Updated: Apr 26, 2020
Not long ago, we wrote about the difficulties of staying on-task while cooped up in the home. For those of us lucky enough to be able to work from home, the process can throw a monkey-wrench into our usual work routines. Crucially, it can also lower our motivation in unexpected ways.
Among the key findings of research into procrastination is that there's an important balance going on between our motivation, our inertia and our impulse control. Tasks where we expect to succeed, or where we expect the rewards soon and value them are the ones we gravitate toward.
The equation Motivation= (Expectancy * Value) / (Impulsiveness * Delay) was suggested by Piers Steel, and you can learn more about how to use it to your advantage in the video below.
For many of us, the reward part depends on our though-process. For example, many people do altruistic work for no monetary compensation much more willingly than an equally-menial task that doesn't help the community for low compensation. The reward is in the value we provide to others. We're happy to take on projects that interest us or that have an added sense of urgency, or simply that give us a higher profile at work.
In our everyday work, the value part of the equation varies. The satisfaction of improving a process, of implementing a program you've designed, of having an event you've managed go off smoothly, these things are a crucial part of our reward circuitry. That makes it more difficult, now that much of that satisfaction is on indefinite hold. We have to re-frame our work to get the feeling back.
The real question is how wisely we use this time. Yes, if we let them, our colleagues will likely fill up our additional free time with make-work and video conference calls. But do yourself a favour and take a moment, if you haven't already, to think about that long-term goal you've put off or slow-rolled for years. This is the perfect time to think about what you want to have produced when this is all over. Having one really meaningful goal will unclog the synapses and get everything else moving. You'll finish other tasks more quickly to make room for that one important thing.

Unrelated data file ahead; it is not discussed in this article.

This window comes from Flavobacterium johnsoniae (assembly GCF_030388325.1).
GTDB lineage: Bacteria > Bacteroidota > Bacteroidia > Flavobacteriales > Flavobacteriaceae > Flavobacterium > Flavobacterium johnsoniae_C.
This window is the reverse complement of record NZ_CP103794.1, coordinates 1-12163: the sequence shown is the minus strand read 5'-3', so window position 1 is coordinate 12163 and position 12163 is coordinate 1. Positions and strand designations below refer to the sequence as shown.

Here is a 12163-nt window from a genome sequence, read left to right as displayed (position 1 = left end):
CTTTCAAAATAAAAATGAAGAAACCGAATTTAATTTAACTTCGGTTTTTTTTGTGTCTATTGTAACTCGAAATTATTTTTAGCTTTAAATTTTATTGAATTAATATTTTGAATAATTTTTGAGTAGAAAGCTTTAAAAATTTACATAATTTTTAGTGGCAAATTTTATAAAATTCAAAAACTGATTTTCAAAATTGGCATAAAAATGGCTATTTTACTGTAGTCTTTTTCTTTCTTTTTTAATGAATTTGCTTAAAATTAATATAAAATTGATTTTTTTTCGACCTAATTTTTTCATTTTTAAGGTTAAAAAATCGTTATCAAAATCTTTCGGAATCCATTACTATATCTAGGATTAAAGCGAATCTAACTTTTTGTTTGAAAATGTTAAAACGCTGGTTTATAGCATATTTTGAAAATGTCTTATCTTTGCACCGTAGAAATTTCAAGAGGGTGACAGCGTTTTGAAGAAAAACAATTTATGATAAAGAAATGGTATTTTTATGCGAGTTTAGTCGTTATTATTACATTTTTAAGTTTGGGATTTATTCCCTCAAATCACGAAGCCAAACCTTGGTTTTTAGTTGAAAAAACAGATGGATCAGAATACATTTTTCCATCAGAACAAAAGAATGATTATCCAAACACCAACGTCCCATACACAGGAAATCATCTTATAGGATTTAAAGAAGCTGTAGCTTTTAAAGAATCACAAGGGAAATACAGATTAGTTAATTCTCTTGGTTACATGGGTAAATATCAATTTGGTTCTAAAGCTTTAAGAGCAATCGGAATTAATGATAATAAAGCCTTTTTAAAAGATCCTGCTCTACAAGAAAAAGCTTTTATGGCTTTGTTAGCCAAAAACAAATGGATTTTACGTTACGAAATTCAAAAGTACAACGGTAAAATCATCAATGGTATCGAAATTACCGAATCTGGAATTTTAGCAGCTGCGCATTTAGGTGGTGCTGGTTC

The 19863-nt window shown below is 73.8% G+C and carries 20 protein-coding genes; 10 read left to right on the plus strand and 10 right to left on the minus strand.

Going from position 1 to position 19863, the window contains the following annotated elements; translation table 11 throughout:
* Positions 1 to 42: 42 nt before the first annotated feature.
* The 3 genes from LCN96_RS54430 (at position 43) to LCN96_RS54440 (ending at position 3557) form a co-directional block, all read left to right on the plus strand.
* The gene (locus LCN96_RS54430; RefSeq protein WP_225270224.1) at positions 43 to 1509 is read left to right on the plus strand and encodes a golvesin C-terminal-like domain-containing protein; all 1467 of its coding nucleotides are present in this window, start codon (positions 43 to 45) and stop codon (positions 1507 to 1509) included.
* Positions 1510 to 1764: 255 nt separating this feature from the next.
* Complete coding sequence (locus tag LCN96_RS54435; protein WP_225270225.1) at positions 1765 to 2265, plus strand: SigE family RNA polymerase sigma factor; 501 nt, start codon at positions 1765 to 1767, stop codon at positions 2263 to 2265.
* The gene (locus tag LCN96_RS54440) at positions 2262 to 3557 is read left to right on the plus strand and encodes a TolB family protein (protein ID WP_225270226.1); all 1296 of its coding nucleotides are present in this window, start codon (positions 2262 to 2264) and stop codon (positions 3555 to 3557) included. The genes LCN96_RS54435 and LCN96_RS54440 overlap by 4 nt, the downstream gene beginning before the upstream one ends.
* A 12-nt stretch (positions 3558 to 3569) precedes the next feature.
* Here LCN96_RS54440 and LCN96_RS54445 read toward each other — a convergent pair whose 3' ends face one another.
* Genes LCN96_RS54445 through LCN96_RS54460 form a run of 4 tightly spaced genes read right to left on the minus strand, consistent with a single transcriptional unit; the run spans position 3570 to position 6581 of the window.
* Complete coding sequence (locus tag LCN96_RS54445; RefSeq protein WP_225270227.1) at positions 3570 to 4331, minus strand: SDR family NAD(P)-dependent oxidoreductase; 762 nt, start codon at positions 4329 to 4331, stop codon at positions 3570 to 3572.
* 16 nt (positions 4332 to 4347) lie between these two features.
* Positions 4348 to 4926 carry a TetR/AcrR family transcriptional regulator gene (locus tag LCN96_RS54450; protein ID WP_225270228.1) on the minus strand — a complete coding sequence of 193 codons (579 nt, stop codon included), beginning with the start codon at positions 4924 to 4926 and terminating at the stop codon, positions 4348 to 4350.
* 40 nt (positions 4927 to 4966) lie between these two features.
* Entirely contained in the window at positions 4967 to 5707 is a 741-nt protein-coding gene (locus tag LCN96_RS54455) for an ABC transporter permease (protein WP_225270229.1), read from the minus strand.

Avoid the Willpower Fallacy
Now, the video below is a good example of cause-symptom confusion in science. Yes, there are far too many studies out there demonstrating the blindingly-obvious: procrastination is bad for us. So, like, stop it.
If it were that simple, we'd already have mastered the skill of not procrastinating in grade school. The chronic procrastinators this video is talking about, with few exceptions, have something driving that habit, and it's not just the desire to party and watch television. Most if not all of them blame themselves for having low willpower.
Procrastination is a symptom, not a cause. Those of you who have experienced depression; lived with an anxiety disorder; experienced a major traumatic event; or who simply chose a career track you didn't care about because someone pushed you into it; or worked somewhere where you had no prospect of ever bettering yourself... you know what I'm talking about. When the meaning of your work breaks down, or you simply don't have the mental and emotional energy left for it, the system rebels.
The other side of procrastination, as Mel Robbins explains below, is coping with stress and overwhelm. We simply weren't designed for the nonstop stress of the society we've created. We gathered berries, we ran away from the tiger, and then we went home and sang songs around the campfire.
The Brain of A Procrastinator
The neuroscience behind this is fascinating. Procrastinators have larger amygdalas, the part of the brain that processes and restrains our emotional responses. Why? My uneducated guess is that they've experienced events in their lives that have made their brains hyper-conscious of negative results and thus more cautious about taking action in general.
Now, if you'll excuse me, I have to go watch some more videos on procrastination instead of working.